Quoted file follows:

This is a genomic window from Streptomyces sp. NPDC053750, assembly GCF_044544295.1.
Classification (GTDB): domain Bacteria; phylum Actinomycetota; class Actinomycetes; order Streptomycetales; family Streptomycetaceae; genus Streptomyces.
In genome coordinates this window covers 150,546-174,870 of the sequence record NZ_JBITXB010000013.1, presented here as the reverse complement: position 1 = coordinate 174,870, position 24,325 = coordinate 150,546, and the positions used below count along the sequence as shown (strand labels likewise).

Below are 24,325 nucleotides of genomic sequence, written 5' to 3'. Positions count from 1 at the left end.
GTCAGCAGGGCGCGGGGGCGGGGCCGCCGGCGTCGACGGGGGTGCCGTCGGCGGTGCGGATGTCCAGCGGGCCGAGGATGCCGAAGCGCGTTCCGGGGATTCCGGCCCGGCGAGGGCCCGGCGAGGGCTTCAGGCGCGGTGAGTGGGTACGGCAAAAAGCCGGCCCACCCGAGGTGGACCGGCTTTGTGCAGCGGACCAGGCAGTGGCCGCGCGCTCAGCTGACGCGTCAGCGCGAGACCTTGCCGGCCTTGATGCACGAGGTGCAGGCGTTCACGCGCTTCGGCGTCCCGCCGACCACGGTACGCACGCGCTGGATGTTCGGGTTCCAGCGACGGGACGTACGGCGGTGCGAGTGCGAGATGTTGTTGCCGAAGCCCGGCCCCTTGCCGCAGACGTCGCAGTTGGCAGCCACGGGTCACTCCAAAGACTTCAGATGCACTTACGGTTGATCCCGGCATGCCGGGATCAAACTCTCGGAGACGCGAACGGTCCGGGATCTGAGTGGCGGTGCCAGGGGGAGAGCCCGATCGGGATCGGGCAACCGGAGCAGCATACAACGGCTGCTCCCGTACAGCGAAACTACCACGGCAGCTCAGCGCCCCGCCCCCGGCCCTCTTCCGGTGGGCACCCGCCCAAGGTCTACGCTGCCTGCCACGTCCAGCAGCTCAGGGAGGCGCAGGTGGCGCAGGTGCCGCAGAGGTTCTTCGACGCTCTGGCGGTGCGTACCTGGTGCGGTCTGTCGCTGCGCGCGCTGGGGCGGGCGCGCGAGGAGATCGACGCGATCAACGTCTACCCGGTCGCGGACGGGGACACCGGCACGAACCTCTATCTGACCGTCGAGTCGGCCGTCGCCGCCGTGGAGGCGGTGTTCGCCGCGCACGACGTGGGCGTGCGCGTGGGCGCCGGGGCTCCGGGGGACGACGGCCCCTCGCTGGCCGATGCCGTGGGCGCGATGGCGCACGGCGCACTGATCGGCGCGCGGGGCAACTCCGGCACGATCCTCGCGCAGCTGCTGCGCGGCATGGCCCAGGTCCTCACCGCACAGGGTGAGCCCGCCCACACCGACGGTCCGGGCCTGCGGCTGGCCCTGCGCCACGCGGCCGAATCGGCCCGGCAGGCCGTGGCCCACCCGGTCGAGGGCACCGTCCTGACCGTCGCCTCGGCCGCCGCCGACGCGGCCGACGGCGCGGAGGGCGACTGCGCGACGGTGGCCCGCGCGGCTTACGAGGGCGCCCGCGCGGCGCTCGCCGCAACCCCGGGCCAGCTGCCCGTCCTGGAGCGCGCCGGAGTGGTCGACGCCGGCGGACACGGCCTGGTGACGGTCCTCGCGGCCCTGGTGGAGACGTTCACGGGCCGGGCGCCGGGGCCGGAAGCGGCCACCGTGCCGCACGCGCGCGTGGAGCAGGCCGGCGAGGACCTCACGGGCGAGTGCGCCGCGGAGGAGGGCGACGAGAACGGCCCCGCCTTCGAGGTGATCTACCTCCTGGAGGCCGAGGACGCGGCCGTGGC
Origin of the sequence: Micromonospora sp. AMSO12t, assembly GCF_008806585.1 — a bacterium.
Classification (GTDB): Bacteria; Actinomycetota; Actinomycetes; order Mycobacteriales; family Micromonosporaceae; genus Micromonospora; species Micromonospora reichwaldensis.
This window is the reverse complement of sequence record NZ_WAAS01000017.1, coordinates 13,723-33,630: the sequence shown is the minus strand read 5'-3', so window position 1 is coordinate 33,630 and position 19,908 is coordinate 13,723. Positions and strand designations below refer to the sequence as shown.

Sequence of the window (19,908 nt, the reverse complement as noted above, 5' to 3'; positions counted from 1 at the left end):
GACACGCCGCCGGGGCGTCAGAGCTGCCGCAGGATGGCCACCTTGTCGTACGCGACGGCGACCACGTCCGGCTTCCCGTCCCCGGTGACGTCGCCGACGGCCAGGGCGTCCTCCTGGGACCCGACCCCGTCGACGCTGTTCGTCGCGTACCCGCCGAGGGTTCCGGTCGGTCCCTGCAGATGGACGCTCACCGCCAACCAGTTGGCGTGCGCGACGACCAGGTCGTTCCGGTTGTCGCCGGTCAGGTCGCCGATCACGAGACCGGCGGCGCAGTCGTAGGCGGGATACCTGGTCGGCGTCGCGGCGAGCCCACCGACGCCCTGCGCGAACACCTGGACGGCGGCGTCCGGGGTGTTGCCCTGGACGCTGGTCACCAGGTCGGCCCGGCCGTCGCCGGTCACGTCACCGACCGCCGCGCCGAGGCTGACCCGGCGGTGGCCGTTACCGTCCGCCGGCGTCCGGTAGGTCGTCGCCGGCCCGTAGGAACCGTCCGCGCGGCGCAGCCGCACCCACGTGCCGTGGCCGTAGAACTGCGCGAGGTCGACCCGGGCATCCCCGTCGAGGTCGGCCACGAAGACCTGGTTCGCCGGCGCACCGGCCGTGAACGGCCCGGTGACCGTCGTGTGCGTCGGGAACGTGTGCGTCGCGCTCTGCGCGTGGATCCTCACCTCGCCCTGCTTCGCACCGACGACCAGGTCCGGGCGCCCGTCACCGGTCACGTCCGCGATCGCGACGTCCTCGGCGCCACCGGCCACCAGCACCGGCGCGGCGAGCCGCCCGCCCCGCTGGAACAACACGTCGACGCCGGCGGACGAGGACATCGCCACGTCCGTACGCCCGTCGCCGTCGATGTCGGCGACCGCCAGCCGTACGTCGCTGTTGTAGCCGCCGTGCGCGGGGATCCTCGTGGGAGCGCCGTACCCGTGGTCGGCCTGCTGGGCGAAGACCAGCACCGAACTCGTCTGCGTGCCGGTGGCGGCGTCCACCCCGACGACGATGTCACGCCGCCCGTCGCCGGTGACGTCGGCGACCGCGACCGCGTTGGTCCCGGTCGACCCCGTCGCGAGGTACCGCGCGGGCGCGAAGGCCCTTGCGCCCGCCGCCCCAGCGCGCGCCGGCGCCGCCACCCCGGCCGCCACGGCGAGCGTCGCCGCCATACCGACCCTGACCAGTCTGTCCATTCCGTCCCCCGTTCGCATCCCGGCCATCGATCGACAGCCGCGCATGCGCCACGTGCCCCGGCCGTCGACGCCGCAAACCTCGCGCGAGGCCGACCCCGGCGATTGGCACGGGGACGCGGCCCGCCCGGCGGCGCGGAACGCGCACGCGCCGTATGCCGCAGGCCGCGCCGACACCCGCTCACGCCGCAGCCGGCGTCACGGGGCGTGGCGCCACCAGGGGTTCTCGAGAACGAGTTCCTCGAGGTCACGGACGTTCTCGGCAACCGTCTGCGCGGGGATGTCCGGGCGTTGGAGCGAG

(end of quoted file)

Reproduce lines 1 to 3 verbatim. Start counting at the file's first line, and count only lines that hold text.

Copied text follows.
This is a genomic window from Streptomyces sp. NPDC053750, assembly GCF_044544295.1.
Classification (GTDB): domain Bacteria; phylum Actinomycetota; class Actinomycetes; order Streptomycetales; family Streptomycetaceae; genus Streptomyces.
In genome coordinates this window covers 150,546-174,870 of the sequence record NZ_JBITXB010000013.1, presented here as the reverse complement: position 1 = coordinate 174,870, position 24,325 = coordinate 150,546, and the positions used below count along the sequence as shown (strand labels likewise).